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Ingram Micro Partners With HPE Aruba In Federal Market

‘In the area of wireless, Aruba has been the leader in pushing the government to implement secure wireless systems,' says Tony Celeste, executive director and general manager for Ingram Micro's public sector business.

Ingram Micro this week became an authorized distributor of federal government-focused wireless networking products from Aruba, a Hewlett Packard Enterprise company. The company said will make it easier for solution providers to bring secure networking to government clients.

The move, unveiled at this week's Ingram Micro One conference in Denver, makes Ingram Micro the latest distributor able to work with Aruba's federal practice, said Jamie Ferullo, director of advanced solutions and leader of the HPE Business Unit at the Irvine, Calif.-based distributor.

[Related: Ingram Micro's Paul Bay: Create A Unique Value Proposition, And Don't Hesitate To Ask For Help]

Ingram Micro has similar relationships with Cisco Systems, Juniper Networks and others, Ferullo told CRN.

"But Aruba is a disrupter to the market," he said. "The company is growing faster than the market as a whole. We see Aruba sales via Ingram Micro growing by double digits this year."

Ingram Micro has worked with Aruba for about seven years, Ferullo said. The distributor in November 2018 introduced the Aruba Go program to help recruit and on-board partners, and in the last year has brought on over 900 partners into the program, include 200 that are net-new to Aruba, he said.

Ingram Micro is bringing Aruba's entire portfolio of secure networking to edge technologies to its GSA schedule.

Aruba in the federal government market occupies a unique space, said Tony Celeste, executive director and general manager for Ingram Micro's public sector business.

"The federal government has the same challenges as everyone in that it is trying to take advantage of commercial products, but has lagged in its plans because of security issues," Celeste told CRN. "Aruba is a leader here because of its multi-zone capabilities, which can segment classified and unclassified network traffic."

Aruba already has National Security Agency Suite B cryptography certification to work with both unclassified and most classified information, Celeste said. It is also certified with the NSA's Commercial Solutions for Classified, or CSfC, program, he said. "These are key to letting the federal government take advantage of commercial products," he said.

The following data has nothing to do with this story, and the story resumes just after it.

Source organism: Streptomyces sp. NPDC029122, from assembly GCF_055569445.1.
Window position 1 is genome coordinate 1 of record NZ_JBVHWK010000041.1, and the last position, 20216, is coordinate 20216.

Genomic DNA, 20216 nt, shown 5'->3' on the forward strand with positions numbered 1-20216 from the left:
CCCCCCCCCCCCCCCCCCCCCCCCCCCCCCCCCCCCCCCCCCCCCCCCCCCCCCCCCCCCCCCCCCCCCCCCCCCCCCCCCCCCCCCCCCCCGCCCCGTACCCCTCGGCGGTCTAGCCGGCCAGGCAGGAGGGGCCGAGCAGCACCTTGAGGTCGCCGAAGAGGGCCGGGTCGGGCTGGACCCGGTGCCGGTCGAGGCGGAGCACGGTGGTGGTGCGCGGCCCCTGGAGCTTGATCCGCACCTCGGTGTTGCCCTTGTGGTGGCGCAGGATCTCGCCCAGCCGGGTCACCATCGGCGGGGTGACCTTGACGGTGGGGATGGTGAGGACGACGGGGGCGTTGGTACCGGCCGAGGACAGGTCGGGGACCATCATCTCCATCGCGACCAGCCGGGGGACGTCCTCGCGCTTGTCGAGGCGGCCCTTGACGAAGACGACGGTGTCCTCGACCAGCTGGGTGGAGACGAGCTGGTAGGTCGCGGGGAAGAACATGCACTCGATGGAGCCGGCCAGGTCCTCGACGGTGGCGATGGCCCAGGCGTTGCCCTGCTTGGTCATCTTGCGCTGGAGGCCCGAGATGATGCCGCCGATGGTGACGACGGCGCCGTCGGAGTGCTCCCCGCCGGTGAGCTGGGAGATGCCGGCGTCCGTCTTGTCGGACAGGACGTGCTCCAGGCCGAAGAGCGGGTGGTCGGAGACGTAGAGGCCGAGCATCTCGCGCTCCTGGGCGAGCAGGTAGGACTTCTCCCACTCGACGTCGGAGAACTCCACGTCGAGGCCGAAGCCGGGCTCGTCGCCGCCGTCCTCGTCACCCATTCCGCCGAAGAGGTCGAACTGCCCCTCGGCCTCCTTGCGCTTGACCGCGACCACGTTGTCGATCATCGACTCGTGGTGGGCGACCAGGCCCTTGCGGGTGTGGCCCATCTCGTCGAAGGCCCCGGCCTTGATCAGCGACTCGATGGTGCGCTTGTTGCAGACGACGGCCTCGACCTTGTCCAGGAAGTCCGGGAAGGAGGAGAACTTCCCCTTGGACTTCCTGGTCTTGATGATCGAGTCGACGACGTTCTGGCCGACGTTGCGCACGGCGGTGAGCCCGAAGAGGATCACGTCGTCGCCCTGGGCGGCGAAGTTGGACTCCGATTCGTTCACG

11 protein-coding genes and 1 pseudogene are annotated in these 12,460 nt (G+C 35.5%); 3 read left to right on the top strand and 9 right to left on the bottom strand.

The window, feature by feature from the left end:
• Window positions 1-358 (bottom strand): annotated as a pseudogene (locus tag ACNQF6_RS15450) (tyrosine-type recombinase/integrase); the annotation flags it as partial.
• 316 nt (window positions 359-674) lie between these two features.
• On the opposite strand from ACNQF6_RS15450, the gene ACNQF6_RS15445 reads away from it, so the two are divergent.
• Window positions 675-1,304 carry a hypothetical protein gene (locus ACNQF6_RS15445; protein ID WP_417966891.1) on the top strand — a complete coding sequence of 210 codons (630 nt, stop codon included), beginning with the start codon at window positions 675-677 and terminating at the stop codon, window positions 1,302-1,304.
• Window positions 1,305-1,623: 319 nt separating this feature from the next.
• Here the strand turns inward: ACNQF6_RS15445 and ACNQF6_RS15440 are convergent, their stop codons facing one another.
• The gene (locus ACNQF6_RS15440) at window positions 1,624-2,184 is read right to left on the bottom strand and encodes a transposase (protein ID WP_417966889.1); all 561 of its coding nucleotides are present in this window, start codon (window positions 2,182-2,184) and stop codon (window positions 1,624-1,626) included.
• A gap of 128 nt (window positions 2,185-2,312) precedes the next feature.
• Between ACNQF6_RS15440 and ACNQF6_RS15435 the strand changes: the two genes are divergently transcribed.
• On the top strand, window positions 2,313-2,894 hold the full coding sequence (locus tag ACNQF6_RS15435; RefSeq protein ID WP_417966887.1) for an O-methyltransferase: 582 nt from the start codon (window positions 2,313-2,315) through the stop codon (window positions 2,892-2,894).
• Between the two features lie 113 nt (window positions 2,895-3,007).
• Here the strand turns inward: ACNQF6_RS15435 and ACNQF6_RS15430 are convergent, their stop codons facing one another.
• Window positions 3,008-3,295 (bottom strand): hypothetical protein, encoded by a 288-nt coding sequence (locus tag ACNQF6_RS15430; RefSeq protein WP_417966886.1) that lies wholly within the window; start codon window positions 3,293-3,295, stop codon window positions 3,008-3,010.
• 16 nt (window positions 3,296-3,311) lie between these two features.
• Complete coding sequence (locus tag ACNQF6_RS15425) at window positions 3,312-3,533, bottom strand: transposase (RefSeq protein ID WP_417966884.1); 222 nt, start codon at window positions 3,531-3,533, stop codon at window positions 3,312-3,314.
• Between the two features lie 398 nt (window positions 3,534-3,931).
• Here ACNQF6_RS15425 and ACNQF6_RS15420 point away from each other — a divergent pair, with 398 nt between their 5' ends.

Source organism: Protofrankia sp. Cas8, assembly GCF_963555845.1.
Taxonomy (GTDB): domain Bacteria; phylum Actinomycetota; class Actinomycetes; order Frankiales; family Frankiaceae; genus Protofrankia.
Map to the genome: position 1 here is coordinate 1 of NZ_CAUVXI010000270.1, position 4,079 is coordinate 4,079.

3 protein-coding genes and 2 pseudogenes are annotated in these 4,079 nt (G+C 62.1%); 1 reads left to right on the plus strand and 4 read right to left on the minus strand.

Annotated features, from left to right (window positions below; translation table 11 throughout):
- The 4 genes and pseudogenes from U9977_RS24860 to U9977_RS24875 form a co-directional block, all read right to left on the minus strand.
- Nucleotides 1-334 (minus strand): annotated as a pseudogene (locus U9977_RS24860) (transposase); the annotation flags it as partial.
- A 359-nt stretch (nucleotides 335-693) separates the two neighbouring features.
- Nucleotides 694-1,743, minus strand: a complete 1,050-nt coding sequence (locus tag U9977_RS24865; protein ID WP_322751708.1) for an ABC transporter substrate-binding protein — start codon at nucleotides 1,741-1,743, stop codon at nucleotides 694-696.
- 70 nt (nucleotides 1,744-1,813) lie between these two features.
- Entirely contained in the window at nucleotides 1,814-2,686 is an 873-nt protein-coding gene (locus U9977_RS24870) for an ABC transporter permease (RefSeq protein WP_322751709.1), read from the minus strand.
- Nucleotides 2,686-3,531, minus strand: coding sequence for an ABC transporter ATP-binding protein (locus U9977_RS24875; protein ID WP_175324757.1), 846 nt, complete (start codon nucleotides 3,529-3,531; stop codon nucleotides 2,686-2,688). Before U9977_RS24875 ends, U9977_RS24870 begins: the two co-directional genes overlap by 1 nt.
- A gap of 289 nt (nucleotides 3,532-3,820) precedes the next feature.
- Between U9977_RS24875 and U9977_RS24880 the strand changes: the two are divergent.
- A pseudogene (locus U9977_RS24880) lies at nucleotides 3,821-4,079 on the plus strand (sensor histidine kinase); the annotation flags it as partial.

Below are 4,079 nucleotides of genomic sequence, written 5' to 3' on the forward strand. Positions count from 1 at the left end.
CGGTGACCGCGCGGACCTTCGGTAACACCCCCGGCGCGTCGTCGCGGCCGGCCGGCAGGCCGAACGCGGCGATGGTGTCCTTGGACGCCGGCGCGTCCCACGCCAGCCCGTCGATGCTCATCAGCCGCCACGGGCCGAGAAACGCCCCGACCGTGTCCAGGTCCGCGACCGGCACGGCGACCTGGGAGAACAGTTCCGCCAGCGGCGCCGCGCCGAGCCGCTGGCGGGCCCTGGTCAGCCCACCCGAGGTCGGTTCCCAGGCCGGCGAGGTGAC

Other vendors offer products to federal government networks, Celeste said. "But in the area of wireless, Aruba has been the leader in pushing the government to implement secure wireless systems," he said.

Ingram Micro partners say the distributor's expanded relationship with Aruba will make it easier for them to serve their federal government clients.

It is a very important move for the channel given that the choices for wireless devices with encryption to match federal government requirements have been limited, said Jaime Albizures, vice president of sales and business development at Ace Technology Partners, an Elk Grove Village, Ill.-based solution provider and partner to both Ingram Micro and Aruba.

Albizures told CRN that 95 percent of his company's business comes from government contracts, primarily from building Trade Agreements Act-compliant servers, desktops, high-performance computers and other equipment. The Trade Agreements Act stipulates that the U.S. government can only purchase equipment made in the U.S. or other designated countries.

The Aruba products are Trade Agreements Act-compliant, which is something a lot of other wireless networking equipment lacks, Albizures said. "Now Aruba can go onto our contracts for clients including the U.S. Army and Air Force," he said.

Jim Takatsuka, executive vice president of Pacxa, a Honolulu, Hawaii-based systems integrator that established its federal business two years ago with Ingram Micro’s help, told CRN his company will take advantage of the distributor’s expanded relationship with Aruba.

"Aruba was designated as a standard infrastructure for certain Navy programs," Takatsuka said. "Ingram Micro now lets us use Aruba for those projects."

The new relationship also lets Pacxa compete in areas it was unable to in the past, Takatsuka said.

"We technically partner with Cisco, but it's hard to compete with larger [solution providers] selling Cisco products," he said. "We have sold Aruba here and there through HPE. So this opens a lot of opportunities for us."

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